The 10 Best Marijuana Dispensaries in Las Vegas

Essence, Multiple Locations
Reef, Off the Strip
Nuleaf Naturals, East Valley
Acres, Industrial Corridor
ReLeaf, Off the Strip
Apothecary Shoppe, Off the Strip
The+Source, West Valley
The Grove, East Valley
Pisos, East Valley
The Apothecarium, West Valley

Read More…

Monte Carlo to be renamed Park MGM Wednesday

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Monte Carlo to be renamed Park MGM Wednesday
Monte Carlo to be renamed Park MGM Wednesday

By Todd Prince / Las Vegas Review-Journal
May 8, 2018 – 3:30 pm
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The Monte Carlo is officially no more.

The 3,000-room property on the Strip will be rebranded Park MGM on Wednesday.

MGM Resorts International is investing $550 million to upgrade and rebrand the 22-year old property as it seeks to attract higher-end customers. MGM is teaming up with Sydell Group, a developer and manager of boutique hotels, on the property overhaul.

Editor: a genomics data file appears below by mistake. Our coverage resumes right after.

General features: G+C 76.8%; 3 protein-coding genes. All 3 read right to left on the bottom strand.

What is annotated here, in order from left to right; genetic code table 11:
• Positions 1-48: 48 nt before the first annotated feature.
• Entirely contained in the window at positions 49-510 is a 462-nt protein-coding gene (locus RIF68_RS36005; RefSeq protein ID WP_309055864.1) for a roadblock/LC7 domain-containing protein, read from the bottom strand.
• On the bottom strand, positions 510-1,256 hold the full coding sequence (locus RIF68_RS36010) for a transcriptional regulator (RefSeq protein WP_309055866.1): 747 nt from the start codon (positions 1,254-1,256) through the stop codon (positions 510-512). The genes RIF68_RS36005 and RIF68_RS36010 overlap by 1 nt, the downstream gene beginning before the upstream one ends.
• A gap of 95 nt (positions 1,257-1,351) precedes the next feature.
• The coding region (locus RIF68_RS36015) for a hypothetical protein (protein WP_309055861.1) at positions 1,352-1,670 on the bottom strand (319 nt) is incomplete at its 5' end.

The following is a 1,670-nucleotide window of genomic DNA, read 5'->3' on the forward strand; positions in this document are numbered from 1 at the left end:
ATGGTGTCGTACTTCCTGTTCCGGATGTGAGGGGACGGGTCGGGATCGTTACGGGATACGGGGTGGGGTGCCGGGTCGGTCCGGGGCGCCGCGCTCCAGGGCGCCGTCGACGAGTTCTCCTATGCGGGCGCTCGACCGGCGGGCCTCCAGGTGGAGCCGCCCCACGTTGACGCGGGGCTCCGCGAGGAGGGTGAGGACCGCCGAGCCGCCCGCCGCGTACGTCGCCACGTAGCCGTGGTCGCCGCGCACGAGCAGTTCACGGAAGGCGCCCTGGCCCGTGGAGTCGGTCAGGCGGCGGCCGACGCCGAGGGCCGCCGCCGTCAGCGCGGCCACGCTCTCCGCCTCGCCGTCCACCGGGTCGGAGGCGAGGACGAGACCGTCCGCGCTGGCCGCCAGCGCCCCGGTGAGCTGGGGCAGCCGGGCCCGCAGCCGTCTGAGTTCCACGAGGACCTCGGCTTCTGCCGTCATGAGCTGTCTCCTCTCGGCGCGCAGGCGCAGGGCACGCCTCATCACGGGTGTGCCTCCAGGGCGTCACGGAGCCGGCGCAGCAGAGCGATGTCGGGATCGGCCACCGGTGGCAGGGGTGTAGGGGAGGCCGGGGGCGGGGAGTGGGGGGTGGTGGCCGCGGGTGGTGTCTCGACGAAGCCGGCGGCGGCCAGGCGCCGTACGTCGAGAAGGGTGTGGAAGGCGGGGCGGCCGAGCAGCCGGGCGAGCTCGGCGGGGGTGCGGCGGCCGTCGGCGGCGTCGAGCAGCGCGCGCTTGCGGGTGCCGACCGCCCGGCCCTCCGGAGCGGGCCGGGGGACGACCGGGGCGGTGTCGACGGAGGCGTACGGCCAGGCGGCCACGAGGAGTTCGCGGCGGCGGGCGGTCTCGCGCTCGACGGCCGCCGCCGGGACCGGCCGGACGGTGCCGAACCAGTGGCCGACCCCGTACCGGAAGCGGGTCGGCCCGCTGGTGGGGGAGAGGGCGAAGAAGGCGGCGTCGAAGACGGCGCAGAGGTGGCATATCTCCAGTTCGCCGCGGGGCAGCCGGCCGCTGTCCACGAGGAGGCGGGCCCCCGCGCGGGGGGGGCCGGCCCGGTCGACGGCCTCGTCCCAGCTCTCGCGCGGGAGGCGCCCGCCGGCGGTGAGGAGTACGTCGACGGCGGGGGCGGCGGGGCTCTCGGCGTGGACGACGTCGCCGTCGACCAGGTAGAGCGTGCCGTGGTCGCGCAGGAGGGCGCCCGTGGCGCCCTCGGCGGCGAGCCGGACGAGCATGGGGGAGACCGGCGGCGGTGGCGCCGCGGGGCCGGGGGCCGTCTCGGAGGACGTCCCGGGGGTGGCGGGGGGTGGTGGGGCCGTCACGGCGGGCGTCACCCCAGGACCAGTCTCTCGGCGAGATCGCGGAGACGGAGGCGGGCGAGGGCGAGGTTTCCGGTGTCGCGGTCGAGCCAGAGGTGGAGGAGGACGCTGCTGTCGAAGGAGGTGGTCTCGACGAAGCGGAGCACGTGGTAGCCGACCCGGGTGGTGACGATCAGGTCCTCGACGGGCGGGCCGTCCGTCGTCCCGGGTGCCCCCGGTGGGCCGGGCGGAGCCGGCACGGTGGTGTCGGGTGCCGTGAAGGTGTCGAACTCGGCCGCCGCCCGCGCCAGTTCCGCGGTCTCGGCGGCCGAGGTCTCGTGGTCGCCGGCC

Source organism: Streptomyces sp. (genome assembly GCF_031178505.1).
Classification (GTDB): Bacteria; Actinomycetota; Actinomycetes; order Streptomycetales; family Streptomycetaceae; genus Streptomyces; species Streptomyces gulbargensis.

The Park MGM sign was hoisted up the 32-story building in April. The hotel began sending emails to guests advertising the property as Park MGM since last month.

Though the name change is complete, the construction work is far from done.
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The 292-room boutique NoMad Hotel Las Vegas within Park MGM will open later this year as will Eataly and Roy Choi’s restaurant.

A SUPERMOON, BLUE MOON, AND LUNAR ECLIPSE ON JANUARY 31 at 6:25 PM Las Vegas Time

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Heard about this “Super Blue Blood Moon” on January 31? Let’s break this down: That’s a Supermoon, a Blue Moon, and a Blood Moon on the same night, thanks to a total lunar eclipse. A convergence of all three events last happened 150 years ago. Find out the best places to see this event.
Heard about this “Super Blue Blood Moon” on January 31? Let’s break this down: That’s a Supermoon, a Blue Moon, and a Blood Moon on the same night, thanks to a total lunar eclipse. A convergence of all three events last happened 150 years ago. Find out the best places to see this event.